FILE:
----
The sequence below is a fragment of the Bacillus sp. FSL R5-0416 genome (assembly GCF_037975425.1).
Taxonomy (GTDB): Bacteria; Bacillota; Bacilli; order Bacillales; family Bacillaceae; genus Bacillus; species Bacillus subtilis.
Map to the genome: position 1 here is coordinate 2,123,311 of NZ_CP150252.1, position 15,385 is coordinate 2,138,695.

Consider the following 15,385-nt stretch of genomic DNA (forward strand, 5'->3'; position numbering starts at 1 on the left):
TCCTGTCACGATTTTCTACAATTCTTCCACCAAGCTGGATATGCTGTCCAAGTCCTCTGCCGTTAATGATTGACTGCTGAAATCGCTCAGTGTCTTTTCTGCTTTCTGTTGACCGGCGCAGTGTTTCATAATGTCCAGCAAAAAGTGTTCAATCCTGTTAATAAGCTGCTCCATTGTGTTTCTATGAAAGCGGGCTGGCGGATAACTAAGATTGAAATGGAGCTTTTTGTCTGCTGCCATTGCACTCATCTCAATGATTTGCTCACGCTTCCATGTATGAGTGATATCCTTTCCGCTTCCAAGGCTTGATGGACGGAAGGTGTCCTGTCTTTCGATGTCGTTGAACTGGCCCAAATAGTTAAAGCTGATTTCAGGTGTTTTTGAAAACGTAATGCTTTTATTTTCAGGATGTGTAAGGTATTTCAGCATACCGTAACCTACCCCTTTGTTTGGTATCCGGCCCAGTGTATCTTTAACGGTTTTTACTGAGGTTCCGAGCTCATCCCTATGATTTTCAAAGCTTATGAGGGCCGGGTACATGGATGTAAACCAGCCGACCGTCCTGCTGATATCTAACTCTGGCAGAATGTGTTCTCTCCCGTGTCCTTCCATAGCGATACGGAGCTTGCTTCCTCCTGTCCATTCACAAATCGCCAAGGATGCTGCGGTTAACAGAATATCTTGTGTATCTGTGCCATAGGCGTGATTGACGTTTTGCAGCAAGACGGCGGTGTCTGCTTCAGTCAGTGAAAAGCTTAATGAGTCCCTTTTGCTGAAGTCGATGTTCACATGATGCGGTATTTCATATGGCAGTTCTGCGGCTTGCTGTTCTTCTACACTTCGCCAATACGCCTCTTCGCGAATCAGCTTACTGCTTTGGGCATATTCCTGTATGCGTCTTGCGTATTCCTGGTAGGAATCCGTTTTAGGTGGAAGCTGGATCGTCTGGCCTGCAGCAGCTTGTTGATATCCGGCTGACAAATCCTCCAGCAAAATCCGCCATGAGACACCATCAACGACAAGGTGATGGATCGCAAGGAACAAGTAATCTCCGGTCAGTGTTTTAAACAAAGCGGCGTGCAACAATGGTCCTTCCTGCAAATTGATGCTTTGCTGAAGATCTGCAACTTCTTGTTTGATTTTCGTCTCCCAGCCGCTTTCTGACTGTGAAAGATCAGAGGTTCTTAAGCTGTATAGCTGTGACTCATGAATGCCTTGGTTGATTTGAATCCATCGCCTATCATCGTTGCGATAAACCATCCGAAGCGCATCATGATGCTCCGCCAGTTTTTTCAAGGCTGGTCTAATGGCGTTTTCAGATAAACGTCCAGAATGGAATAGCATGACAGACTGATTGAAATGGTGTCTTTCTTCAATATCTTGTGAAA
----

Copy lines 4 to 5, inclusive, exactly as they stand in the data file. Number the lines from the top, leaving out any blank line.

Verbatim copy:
Consider the following 15,385-nt stretch of genomic DNA (forward strand, 5'->3'; position numbering starts at 1 on the left):
TCCTGTCACGATTTTCTACAATTCTTCCACCAAGCTGGATATGCTGTCCAAGTCCTCTGCCGTTAATGATTGACTGCTGAAATCGCTCAGTGTCTTTTCTGCTTTCTGTTGACCGGCGCAGTGTTTCATAATGTCCAGCAAAAAGTGTTCAATCCTGTTAATAAGCTGCTCCATTGTGTTTCTATGAAAGCGGGCTGGCGGATAACTAAGATTGAAATGGAGCTTTTTGTCTGCTGCCATTGCACTCATCTCAATGATTTGCTCACGCTTCCATGTATGAGTGATATCCTTTCCGCTTCCAAGGCTTGATGGACGGAAGGTGTCCTGTCTTTCGATGTCGTTGAACTGGCCCAAATAGTTAAAGCTGATTTCAGGTGTTTTTGAAAACGTAATGCTTTTATTTTCAGGATGTGTAAGGTATTTCAGCATACCGTAACCTACCCCTTTGTTTGGTATCCGGCCCAGTGTATCTTTAACGGTTTTTACTGAGGTTCCGAGCTCATCCCTATGATTTTCAAAGCTTATGAGGGCCGGGTACATGGATGTAAACCAGCCGACCGTCCTGCTGATATCTAACTCTGGCAGAATGTGTTCTCTCCCGTGTCCTTCCATAGCGATACGGAGCTTGCTTCCTCCTGTCCATTCACAAATCGCCAAGGATGCTGCGGTTAACAGAATATCTTGTGTATCTGTGCCATAGGCGTGATTGACGTTTTGCAGCAAGACGGCGGTGTCTGCTTCAGTCAGTGAAAAGCTTAATGAGTCCCTTTTGCTGAAGTCGATGTTCACATGATGCGGTATTTCATATGGCAGTTCTGCGGCTTGCTGTTCTTCTACACTTCGCCAATACGCCTCTTCGCGAATCAGCTTACTGCTTTGGGCATATTCCTGTATGCGTCTTGCGTATTCCTGGTAGGAATCCGTTTTAGGTGGAAGCTGGATCGTCTGGCCTGCAGCAGCTTGTTGATATCCGGCTGACAAATCCTCCAGCAAAATCCGCCATGAGACACCATCAACGACAAGGTGATGGATCGCAAGGAACAAGTAATCTCCGGTCAGTGTTTTAAACAAAGCGGCGTGCAACAATGGTCCTTCCTGCAAATTGATGCTTTGCTGAAGATCTGCAACTTCTTGTTTGATTTTCGTCTCCCAGCCGCTTTCTGACTGTGAAAGATCAGAGGTTCTTAAGCTGTATAGCTGTGACTCATGAATGCCTTGGTTGATTTGAATCCATCGCCTATCATCGTTGCGATAAACCATCCGAAGCGCATCATGATGCTCCGCCAGTTTTTTCAAGGCTGGTCTAATGGCGTTTTCAGATAAACGTCCAGAATGGAATAGCATGACAGACTGATTGAAATGGTGTCTTTCTTCAATATCTTGTGAAA